Inflation has been a concern through 2021. We asked subscribers to the Conjoint.ly newsletter (mostly marketers and researchers) what their companies were doing in response. 36% reported that price hikes were on the horizon in May. When surveyed again in August, 43% reported that a price hike had actually taken place.
In October, the US Bureau of Labor Statistics published the 12-month inflation rate of 6.2%, the highest since 1990. In the UK, the inflation rate hit a 10-year high of 4.2%, and 4.1% for the Eurozone.
This article will walk you through the implications of all this for the world of market research and how businesses can react to inflation in general. You can also catch up on the basics of the current inflation wave in the accompanying guide on the Conjoint.ly blog.
Three implications for market research
Rising inflation will affect all industries, including market research. Three implications of inflation on the market research industry are as follows:
1. Historical data becomes less relevant
With volatile and rapidly changing preferences during inflationary periods, historical data and past research become less relevant. Businesses need to perform market research more regularly to understand current consumer preferences, sentiments, and attitudes.
2. Understanding individual segments is more important than ever
High inflation impacts each part of your customer base differently. In fact, consumers are increasingly in disagreement with each other on the basic expectation of whether inflation will continue or turn into deflation next year.
With such fundamentals in flux, one practical tip is to include a Likert scale question about inflation expectations into your segmentation, U&A, or pricing study:
Answers to this question can be used for subgroup analysis to compare preferences and price tolerance or in cluster analysis for segmentation.
3. Setting correct prices for products is important, but trickier now
Naturally, consumers become more price-sensitive during periods of high inflation, and their price references shift. For your next research project, we suggest two tips to gauge if consumers’ reference prices have already shifted:
- Test against products from adjacent categories.
- Include a Likert scale question about the perception of recent price changes.
What research will help?
Next, let’s dive into research strategies that can help you manage the rising tide of inflation.
1. Discover your current consumer sentiment
The current economic situation is changing rapidly. High uncertainty also means high volatility in consumer sentiment.
Businesses can plug into the Conjoint.ly omnibus survey to get fast, first-hand data on consumer attitudes that matter specifically to their businesses.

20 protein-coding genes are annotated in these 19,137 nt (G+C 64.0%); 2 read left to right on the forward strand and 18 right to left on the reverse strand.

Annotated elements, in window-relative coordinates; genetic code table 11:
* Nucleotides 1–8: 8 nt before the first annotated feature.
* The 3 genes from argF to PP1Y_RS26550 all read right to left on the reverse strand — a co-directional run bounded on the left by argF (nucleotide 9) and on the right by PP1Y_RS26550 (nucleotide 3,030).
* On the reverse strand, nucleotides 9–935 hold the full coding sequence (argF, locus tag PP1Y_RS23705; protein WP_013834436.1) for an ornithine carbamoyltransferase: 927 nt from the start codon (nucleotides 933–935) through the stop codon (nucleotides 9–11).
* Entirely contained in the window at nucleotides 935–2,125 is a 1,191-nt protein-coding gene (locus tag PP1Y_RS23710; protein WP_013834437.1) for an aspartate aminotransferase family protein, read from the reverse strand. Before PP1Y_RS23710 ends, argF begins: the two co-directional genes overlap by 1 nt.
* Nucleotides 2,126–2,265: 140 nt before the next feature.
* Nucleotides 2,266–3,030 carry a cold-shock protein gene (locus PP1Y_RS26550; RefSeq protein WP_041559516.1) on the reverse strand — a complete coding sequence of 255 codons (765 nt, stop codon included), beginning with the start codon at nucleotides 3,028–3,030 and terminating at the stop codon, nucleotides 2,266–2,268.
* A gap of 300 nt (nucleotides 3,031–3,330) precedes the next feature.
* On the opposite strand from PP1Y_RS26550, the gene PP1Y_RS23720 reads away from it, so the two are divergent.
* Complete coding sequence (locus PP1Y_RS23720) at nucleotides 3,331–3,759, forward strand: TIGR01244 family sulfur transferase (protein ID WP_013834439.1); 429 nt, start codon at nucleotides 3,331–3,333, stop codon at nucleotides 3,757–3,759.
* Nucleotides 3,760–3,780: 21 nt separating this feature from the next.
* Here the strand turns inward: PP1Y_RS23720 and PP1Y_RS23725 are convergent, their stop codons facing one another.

2. Re-measure acceptable price ranges and willingness to pay
Research has found that buying behaviours are significantly different from normal market conditions during financial crises and high inflation. Thus, previous data may become obsolete when predicting responses to price hikes.
Pricing research methodologies like Van Westerndorp’s Price Sensitivity Meter and Gabor-Granger enable marketers to re-establish the acceptable price range and willingness to pay.
3. Re-check brand preferences and attribute importances
Economic and psychological changes induced by inflation can lead to a shift in brand preferences. The order of attribute importance, especially price and emotional benefits, may also change when high inflation erodes the purchasing power of consumers.
Market research can help businesses decide, for instance, what benefits to re-emphasise and which claims have become stronger.
4. Test effectiveness of advertising
Advertising can strengthen brands, paving the way to lower price sensitivity for their products. But remember to test the ads before launching. This can prevent an ineffective campaign and, even worse, ads that cause a backlash.
What options do businesses have?
Below, find four ways that can help businesses navigate this inflationary environment:
1. Evaluate your product mix
During times of high inflation, it is useful to examine profitability by each SKU or service because:
- It allows brands to minimise cost by eliminating low-performing products.
- It helps identify products with inelastic demand or segments with low price sensitivity for price mark-up without sacrificing volume.
Research methods like conjoint analysis can take both considerations into account when simulating different portfolio scenarios:
2. Innovate and premiumise
Innovation allows businesses to launch premium offerings that deliver greater value to customers, and thereby avoiding negativity associated with simple price increases on existing products.
3. Communicate price increases (intelligently)
If you have to do a simple price increase, keep three things in mind when communicating price increases:
- Customers are more willing to accept temporary surcharges than permanent hikes.
- Customers are more willing to accept price increase when they are informed about the rationale behind the price change.
- Especially in times of inflation, consumers may have different needs and pain points. A single message may not be enough to appease all.
4. Solidify a positive brand image
Taking the time to build a positive brand image allows businesses toimprove their brand loyalty among their customers. Improved brand loyalty results in higher brand power. Stronger branding can reduce the negative impacts of inflation on businesses as consumers are willing to pay more for branded goods.
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Title: Market Research During Times of Inflation
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Published Date: Wed, 12 Jan 2022 12:00:27 +0000